|LETTER TO EDITOR
|Year : 2015 | Volume
| Issue : 3 | Page : 474
The leadership crisis of medical profession in India: Ongoing impact on the health system
Department of Medicine, All India Institute of Medical Sciences, New Delhi, India
|Date of Web Publication||23-Jul-2015|
Department of Medicine, All India Institute of Medical Sciences, New Delhi 110 029
Source of Support: None, Conflict of Interest: None
|How to cite this article:|
Sood R. The leadership crisis of medical profession in India: Ongoing impact on the health system. J Family Med Prim Care 2015;4:474
|How to cite this URL:|
Sood R. The leadership crisis of medical profession in India: Ongoing impact on the health system. J Family Med Prim Care [serial online] 2015 [cited 2021 Sep 16];4:474. Available from: https://www.jfmpc.com/text.asp?2015/4/3/474/161366
This is in reference to the editorial published in the last issue of the JFMPC. 
Quite often, the public expectations are blamed for the increasing culture of medical specialization developing over the last many years. However, I think this is true only for a relatively small proportion of patients and public. In general, people want a good doctor, not necessarily always a super-specialist (actually sub-specialist). It is not unusual today to see many patients in medicine out patient department (OPD), after they have been to a number of sub-specialists without their actual problem being solved. By this time, they usually know they "do not have" a heart disease or a disease of a particular organ, but what is responsible for their suffering is not deciphered (many a times it could all be psychosomatic). They keep shuttling from one OPD to another, not only increasing the cost of care, the load on hospitals, and individual doctors but also suffering the discomfort and loss of time and wages.
Attending to patients admitted through medical emergency in a tertiary care center, I can easily say that a good proportion of them might not have reached the existing state had they been dealt with appropriately at primary and secondary health care levels, again emphasizing the need for improving the quality of undergraduate and postgraduate training at a national level and increasing the breadth of their training. Just increasing the numbers is not solving the problem, either in terms of quality of health care or breadth of coverage. As pointed out by the author, a large pool of graduates is just sitting and preparing for PG entrance exams, thus creating an artificial shortage.
There is no doubt that a well-trained graduate with the necessary breadth of knowledge and skills (a family physician) should form the backbone of the primary health care system. Though an initiative to develop a curriculum for an MD in family medicine has been taken by Medical Council of India, not many medical colleges have shown interest in introducing this course. Important is for policy makers and health care systems to value broad based physicians, create more career opportunities for them, and build appropriate reward systems for more doctors to choose primary care specialties. We have been having a dearth of good applicants for senior residency in internal medicine as almost all of them after their MD start appearing for DM entrance exam. Hence, it becomes like a hurdle race clearing one entrance exam after the other before they enter fully into the health care system. I have come across many young doctors who though say they enjoy broad based specialty like internal medicine and find it more exciting, but enter into sub-specialty because of market pressures and our health care systems geared toward specialty-driven hospitals.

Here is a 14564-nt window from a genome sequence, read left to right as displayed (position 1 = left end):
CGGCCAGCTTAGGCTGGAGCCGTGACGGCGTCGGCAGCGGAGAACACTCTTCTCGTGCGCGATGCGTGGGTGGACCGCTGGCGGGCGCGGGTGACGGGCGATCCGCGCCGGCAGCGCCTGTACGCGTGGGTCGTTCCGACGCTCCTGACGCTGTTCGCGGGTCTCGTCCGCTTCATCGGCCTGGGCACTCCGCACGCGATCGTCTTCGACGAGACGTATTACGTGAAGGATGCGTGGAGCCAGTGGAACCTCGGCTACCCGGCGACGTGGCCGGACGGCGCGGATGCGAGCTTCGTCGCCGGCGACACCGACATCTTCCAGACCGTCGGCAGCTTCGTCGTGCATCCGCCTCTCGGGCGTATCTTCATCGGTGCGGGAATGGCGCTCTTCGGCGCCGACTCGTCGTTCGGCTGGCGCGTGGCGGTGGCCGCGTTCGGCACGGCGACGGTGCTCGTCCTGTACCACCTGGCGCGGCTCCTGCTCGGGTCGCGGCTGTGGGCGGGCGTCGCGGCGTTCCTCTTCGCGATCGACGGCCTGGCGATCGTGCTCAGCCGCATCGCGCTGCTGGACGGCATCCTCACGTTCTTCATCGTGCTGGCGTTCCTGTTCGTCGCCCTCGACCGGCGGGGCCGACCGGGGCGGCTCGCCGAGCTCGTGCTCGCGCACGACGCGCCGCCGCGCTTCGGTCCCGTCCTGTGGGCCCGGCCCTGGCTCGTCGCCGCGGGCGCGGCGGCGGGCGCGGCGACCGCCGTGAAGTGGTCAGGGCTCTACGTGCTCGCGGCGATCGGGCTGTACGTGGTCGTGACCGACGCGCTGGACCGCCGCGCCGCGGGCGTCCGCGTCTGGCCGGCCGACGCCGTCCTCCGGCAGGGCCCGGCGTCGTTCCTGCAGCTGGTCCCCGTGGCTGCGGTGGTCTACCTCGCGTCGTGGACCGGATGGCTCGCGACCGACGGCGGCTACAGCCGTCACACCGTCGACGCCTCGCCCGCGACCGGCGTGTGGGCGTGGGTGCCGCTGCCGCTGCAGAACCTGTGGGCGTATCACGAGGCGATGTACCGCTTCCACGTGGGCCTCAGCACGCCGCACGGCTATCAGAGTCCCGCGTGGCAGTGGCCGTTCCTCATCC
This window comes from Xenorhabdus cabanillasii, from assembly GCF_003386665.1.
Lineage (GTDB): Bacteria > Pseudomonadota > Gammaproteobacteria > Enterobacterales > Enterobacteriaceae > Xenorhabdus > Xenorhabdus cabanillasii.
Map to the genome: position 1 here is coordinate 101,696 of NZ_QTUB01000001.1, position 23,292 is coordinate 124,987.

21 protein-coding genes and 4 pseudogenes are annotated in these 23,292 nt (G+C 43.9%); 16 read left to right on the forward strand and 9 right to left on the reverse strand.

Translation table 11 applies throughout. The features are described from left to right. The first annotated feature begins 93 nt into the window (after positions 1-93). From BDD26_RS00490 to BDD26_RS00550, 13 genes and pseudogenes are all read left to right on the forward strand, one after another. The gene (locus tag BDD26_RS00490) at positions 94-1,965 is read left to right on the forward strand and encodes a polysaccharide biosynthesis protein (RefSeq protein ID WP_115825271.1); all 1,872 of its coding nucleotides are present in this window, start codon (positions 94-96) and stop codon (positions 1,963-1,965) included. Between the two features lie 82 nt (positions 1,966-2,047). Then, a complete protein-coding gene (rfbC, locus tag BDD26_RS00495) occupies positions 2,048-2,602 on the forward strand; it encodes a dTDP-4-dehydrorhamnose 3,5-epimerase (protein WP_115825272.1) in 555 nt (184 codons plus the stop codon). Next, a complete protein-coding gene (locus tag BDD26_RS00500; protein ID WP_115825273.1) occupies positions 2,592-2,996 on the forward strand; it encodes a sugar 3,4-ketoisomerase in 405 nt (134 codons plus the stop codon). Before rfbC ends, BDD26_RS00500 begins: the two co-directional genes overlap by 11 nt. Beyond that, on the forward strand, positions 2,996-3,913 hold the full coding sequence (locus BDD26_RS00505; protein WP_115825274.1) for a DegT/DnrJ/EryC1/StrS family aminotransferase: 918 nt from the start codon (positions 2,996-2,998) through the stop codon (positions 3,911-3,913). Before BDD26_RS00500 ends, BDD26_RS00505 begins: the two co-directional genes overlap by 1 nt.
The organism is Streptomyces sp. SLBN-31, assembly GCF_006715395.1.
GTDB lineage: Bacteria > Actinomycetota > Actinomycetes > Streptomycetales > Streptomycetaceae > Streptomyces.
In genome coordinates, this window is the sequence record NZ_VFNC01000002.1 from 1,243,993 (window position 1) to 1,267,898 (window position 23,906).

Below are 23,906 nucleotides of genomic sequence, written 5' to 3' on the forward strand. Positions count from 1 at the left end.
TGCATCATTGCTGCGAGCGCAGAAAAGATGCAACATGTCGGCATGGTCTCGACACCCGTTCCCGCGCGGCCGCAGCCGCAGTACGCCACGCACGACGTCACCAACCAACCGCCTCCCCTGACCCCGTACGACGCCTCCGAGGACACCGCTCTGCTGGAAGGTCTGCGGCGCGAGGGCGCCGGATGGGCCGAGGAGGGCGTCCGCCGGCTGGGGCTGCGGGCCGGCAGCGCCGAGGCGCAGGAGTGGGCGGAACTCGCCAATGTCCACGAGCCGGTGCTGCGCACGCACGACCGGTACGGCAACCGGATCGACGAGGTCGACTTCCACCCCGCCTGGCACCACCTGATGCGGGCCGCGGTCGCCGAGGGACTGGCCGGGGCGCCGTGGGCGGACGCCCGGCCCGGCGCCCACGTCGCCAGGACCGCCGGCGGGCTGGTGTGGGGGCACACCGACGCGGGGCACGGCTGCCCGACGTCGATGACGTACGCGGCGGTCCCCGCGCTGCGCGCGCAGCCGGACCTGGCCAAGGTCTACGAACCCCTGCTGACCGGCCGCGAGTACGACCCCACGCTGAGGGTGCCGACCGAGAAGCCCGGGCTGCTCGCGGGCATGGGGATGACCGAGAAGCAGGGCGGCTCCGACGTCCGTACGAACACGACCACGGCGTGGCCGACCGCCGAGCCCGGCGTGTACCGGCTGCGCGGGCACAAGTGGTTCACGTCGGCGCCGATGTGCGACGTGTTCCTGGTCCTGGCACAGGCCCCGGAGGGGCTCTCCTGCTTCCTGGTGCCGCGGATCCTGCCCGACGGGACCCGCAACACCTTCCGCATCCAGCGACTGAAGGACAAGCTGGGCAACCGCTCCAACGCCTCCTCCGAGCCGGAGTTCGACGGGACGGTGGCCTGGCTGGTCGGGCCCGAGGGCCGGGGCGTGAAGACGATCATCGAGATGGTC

I compliment the author for voicing these concerns. Though there is a need of having adequate tertiary health care institutions through the country, it is the focus on improving primary and secondary level health care that would not only play an important role in improving the health of the people but also decrease the unnecessary load on these tertiary care centers. A good proportion of undergraduate and postgraduate training should happen at ambulatory settings in the community and in secondary level hospitals so that they are better geared up to meet the health needs of society. Through their curricula, students need to experience that quality primary and secondary level care can be as satisfying and rewarding as much as practicing in a narrow field in Hi-Tech environment.
| References|| |
Kumar R. The leadership crisis of medical profession in India: Ongoing impact on the health system. J Family Med Prim Care 2015;4:159-61.